To evaluate the technical feasibility and utility of ultrasonography in the study of diaphragmatic motion at our institution.The study consisted of 2 parts. For part I, in 23 volunteers we performed 23 studies on 46 hemidiaphragms with excursions documented on M-mode ultrasonography For part II, in 22 patients we performed 52 studies in 102 hemidiaphragms. In 50 studies both hemidiaphragms were studied, and in another 2 studies only 1 hemidiaphragm was studied. Patients' ages ranged from birth to 66 years (mean, 23 years). There were 16 male and 6 female patients. Indications for the study were (1) suggestion of paralysis of the diaphragm (n = 22); (2) if the diaphragm was already known to be paralyzed, for evaluation of response to phrenic nerve or pacer stimulation (n = 9); and (3) follow-up of previous findings (n = 21). Patients were examined in the supine position in the longitudinal semicoronal plane from a subcostal or low intercostal approach. Motion was documented with real-time ultrasonography and measured with M-mode ultrasonography.
Of the 102 clinical hemidiaphragms studied, findings included normal motion (n = 42), decreased motion (n = 22), no motion (n = 6), paradoxical motion (n = 10), positive pacer response (n = 13), negative pacer response (n = 2), positive phrenic stimulation (n = 6), and negative phrenic stimulation (n = 1). There were no failures of visualization.
Ultrasonography proved feasible and useful in evaluating diaphragmatic motion. In our practice it has replaced fluoroscopy. Ultrasonography has advantages over traditional fluoroscopy, including portability, lack of ionizing radiation, visualization of structures of the thoracic bases and upper abdomen, and the ability to quantify diaphragmatic motion.
DIAPHRAGMATIC PARALYSIS at MEDIC CENTER
DIAPHRAGMATIC PARALYSIS at MEDIC CENTER
To evaluate the use of M mode ultrasonography in the evaluation of diaphragmatic paralysis in adults.
Princess Alexandra Hospital, . Brisbane, Australia
Ten patients who were referred for evaluation of suspected diaphragmatic paralysis were evaluated using M mode ultrasound.
Three of the patients who were scanned demonstrated normal diaphragmatic movement. The M mode trace demonstrated normal movement of the diaphragm bilaterally with quiet respiration and a sharp upstroke on the sniff test (indicating normal caudal movement of the diaphragm). Six patients were found to have a unilateral diaphragmatic paralysis. Four of these patients were noted to have a raised hemi-diaphragm on chest radiography. Of the two who did not have a raised hemi-diaphragm on chest radiography, one was permanently ventilated. The M mode trace of the paralyzed side showed no active caudal movement of the diaphragm with inspiration and abnormal paradoxical movement (ie cranial movement on inspiration) particularly with the sniff test.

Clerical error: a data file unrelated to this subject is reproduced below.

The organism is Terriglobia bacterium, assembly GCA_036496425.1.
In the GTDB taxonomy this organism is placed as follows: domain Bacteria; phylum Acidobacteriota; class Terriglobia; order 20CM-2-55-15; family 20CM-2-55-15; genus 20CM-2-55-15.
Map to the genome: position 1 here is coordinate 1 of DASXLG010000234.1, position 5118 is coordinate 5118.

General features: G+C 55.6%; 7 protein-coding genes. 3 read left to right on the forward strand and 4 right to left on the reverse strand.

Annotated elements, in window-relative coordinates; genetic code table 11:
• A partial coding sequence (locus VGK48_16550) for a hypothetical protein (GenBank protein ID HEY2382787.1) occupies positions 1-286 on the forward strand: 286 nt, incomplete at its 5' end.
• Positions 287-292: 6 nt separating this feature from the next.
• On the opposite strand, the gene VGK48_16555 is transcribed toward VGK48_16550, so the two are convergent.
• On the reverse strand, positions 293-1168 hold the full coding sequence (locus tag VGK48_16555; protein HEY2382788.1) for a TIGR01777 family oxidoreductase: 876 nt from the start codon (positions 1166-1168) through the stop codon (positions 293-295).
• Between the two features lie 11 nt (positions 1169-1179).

M mode ultrasonography is a relatively simple and accurate test for diagnosing paralysis of the diaphragm, in the adult population. It can be performed, if necessary, at the bedside and can be easily repeated if paralysis is not thought to be permanent.
Objective: The aim of this study was to evaluate the effect of hemiplegia on diaphragmatic movements using motion-mode ultrasonography.
Methods: 23 hemiplegic patients who were diagnosed with a single-hemisphere lesion (mean age 60.5 years; 13 males and 10 females) and a control group of 20 patients (13 males and 7 females) were all evaluated by ultrasonography. Ultrasonography recordings were made of the amplitude of diaphragmatic movement during spontaneous and deep breathing. The patients underwent lung function tests.
Results: When the hemiplegic and control groups were compared, the forced vital capacity, forced expired volume in 1 s, maximum inspiratory pressure and maximum expiratory pressure values were significantly lower in the groups with right and left hemiplegia (p <0.05). When a comparison was made between the right hemiplegic group and the control group and between the left hemiplegic group and the control group in terms of diaphragmatic excursions, for both groups, no significant difference was determined between the movements of the right hemidiaphragm during spontaneous and deep breathing and those of the left hemidiaphragm in spontaneous respiration. In contrast, for both hemiplegic groups, a significant decrease was noted in the movements of the left hemidiaphragm in deep respiration.
Conclusion: The diaphragm is both contralaterally innervated and ipsilaterally innervated, and innervation exhibits marked variations from person to person. This provides an explanation for varying diaphragmatic movements in hemiplegic cases during deep respiration.
The diaphragm is the primary muscle of ventilation. Dysfunction of the diaphragm is an underappreciated cause of respiratory difficulties and may be due to a wide variety of entities, including surgery, trauma, tumor, and infection. Diaphragmatic disease usually manifests as elevation at chest radiography. Functional imaging with fluoroscopy (or ultrasonography or magnetic resonance imaging) is a simple and effective method of diagnosing diaphragmatic dysfunction, which can be classified as paralysis, weakness, or eventration. Diaphragmatic paralysis is indicated by absence of orthograde excursion on quiet and deep breathing, with paradoxical motion on sniffing. Diaphragmatic weakness is indicated by reduced or delayed orthograde excursion on deep breathing, with or without paradoxical motion on sniffing. Eventration is congenital thinning of a segment of diaphragmatic muscle and manifests as focal weakness. Treatment of diaphragmatic paralysis depends on the cause of the dysfunction and the severity of the symptoms. Treatment options include plication and phrenic nerve stimulation. Supplemental material available at http://radiographics.rsna.org/lookup/suppl/doi:10.1148/rg.322115127/-/DC1